Students ready to get growing at Howe Farm

Outdoor classrooms and community gardens could soon join these facilities at Howe Farm County Park. - File Photo
Outdoor classrooms and community gardens could soon join these facilities at Howe Farm County Park.
— image credit: File Photo

Now that a plan to add living classrooms to Howe Farm County park was approved by the boards of both the South Kitsap School District and the Kitsap County commissioners, local teachers and students are getting ready to hit the ground running — or digging, as it were.

“We’re hoping to get some activities started this spring,” said Thomas Mosby, the director of South Kitsap High School’s Career and Technical Education department, which has thriving agriculture and horticulture programs that would benefit greatly from having more room, quite literally, to grow.

Currently, SKHS students who want to raise animals such as pigs and sheep but don’t live on a farm can do so at the school’s farm facility up the hill from the football field. And while the existing pens and land are far too small to house larger animals such as cattle, there is more than enough room available at Howe Farm, which spans a total of 83 acres.

“We could not only have steer, we could also grow hay, and have a bigger greenhouse,” said Carrie Stewart, who raised animals at the school’s farm and was president of its Future Farmers of America Club before graduating last year.

In February of 2007, while the Kitsap County Parks Advisory Board was getting ready to vote on the proposed agreement between the SKSD, The Washington State University Extension’s Master Gardeners’ program and Kitsap Dog Parks Corp., Stewart and fellow student Aaron Vetter talked about how having more space would expand their learning opportunities.

“We just want to be able to do more — we’re very limited up here (at the school farm),” said Vetter, then a junior, explaining how the high school’s agriculture program was focused nearly exclusively on animals. “But there’s so much more to it that we really don’t have the space for here.”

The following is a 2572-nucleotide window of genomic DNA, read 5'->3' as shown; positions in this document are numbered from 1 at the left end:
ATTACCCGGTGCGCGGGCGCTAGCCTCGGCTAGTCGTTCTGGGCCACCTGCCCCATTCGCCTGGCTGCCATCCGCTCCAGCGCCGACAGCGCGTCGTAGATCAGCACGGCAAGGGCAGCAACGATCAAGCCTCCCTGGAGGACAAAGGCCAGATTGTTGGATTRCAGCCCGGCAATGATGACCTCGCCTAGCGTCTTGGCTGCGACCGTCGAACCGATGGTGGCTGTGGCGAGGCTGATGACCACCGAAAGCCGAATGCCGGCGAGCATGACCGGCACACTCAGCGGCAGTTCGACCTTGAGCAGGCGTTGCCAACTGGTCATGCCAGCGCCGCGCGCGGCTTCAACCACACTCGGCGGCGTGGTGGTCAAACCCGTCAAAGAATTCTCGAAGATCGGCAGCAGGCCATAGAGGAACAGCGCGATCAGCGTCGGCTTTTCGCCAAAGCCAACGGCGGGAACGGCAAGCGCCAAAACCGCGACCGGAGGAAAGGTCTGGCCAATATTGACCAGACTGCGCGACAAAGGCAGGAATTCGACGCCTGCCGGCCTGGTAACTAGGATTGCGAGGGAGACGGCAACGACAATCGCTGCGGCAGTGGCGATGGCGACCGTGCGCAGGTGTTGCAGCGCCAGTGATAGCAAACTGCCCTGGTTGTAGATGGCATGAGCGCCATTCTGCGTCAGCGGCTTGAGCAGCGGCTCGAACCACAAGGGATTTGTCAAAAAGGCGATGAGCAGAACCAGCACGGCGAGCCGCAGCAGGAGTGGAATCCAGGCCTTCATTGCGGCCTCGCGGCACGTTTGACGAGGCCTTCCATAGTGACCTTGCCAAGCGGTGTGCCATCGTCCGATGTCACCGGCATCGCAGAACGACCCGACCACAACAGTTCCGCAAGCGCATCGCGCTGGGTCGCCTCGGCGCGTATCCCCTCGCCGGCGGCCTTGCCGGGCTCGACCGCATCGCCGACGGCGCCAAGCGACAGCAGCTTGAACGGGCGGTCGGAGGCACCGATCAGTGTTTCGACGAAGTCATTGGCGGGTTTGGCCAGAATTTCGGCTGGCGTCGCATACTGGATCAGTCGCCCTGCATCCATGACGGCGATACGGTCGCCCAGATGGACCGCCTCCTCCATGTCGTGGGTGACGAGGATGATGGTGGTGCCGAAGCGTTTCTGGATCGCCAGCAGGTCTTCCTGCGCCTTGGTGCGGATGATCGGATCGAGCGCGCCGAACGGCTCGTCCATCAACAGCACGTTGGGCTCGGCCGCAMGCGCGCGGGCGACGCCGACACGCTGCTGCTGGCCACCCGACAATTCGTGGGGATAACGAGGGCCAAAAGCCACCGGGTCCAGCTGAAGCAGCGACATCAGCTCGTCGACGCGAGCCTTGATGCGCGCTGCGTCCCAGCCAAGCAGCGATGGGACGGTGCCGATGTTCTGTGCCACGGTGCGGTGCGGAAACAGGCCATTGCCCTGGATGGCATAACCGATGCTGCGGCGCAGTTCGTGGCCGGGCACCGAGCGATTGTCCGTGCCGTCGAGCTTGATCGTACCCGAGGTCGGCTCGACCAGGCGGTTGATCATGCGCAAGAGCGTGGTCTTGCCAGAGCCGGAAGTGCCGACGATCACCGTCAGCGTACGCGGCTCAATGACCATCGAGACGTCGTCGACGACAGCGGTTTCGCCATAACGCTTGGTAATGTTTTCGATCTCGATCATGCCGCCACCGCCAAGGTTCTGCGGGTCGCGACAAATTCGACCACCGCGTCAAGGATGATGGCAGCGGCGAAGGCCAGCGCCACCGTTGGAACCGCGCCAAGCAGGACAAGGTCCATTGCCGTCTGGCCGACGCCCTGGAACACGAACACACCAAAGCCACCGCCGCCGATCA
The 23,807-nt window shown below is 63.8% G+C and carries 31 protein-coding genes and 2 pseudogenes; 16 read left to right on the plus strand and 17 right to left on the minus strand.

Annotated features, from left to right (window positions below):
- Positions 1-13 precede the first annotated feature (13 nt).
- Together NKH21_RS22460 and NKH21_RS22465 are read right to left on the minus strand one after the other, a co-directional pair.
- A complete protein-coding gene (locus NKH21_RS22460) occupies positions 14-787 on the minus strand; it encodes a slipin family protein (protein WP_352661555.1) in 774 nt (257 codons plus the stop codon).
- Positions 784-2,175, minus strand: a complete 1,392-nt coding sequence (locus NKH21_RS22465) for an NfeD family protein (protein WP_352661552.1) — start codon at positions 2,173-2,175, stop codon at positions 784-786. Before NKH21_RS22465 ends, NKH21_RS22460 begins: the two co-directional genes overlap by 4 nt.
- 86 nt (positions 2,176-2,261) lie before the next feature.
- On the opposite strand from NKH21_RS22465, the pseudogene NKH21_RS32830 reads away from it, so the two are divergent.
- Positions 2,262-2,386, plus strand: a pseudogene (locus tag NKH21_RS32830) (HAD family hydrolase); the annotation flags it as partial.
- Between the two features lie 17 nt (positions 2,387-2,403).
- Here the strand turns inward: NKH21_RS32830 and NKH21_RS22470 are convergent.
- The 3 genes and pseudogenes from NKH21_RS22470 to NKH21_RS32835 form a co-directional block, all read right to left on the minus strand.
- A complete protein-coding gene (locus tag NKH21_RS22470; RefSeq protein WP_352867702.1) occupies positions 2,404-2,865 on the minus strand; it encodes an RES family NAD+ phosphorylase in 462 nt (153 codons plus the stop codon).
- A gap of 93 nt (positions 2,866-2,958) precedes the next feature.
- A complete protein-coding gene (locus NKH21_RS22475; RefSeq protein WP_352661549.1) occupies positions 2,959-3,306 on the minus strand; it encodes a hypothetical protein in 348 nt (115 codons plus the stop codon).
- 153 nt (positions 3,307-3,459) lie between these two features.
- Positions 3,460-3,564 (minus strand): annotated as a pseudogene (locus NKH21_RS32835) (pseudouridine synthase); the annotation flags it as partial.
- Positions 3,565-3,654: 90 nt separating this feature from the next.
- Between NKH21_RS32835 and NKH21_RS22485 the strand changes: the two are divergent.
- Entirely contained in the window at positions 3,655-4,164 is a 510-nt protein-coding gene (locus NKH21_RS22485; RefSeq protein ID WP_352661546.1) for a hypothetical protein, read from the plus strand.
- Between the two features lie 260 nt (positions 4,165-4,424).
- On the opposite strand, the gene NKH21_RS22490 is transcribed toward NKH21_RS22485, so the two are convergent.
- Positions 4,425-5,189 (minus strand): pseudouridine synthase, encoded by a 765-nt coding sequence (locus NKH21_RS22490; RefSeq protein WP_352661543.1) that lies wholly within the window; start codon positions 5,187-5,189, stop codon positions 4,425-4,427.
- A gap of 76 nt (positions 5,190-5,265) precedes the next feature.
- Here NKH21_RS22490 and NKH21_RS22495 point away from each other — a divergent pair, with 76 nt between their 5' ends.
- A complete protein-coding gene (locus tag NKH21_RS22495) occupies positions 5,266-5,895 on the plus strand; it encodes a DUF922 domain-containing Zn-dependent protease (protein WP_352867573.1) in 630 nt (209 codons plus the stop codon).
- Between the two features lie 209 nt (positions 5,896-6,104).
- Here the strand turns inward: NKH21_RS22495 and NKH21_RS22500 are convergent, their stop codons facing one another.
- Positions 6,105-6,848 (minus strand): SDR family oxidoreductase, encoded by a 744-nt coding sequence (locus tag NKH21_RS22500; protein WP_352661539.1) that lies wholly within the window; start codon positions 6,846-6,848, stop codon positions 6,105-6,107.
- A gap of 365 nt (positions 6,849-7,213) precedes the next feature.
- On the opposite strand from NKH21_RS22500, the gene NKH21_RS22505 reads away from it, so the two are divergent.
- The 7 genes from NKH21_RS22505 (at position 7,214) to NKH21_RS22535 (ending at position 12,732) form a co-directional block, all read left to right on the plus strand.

Horticulture science teacher Denise Watson agreed, saying she would love to have places outside for her students to grow plants and crops.

“We’d like to have a pumpkin patch, and probably an outdoor space to grow something for each season,” Watson said. “There is nowhere now we can plant outside.”

And the students are so eager to get their hands in the new dirt, Mosby said that although the agreement was still technically waiting for signatures last Friday, many have already started planning.

“They’re studying how much water there is and how much they may need to irrigate,” Mosby said, explaining that evaluating the water needs will help them determine how to move forward with planting.

“You may start seeing some kids out there starting to map some things out,” he said, explaining that the school has been given permission to make plans as they wait for the official paperwork.

And after two years of meetings, discussions and the hashing out of details, Mosby said everyone is ready to get to work.

“It is very exciting,” said Mosby, who has described the plan to have learning gardens for both students and the community as a “win-win” for everybody, including the environment.

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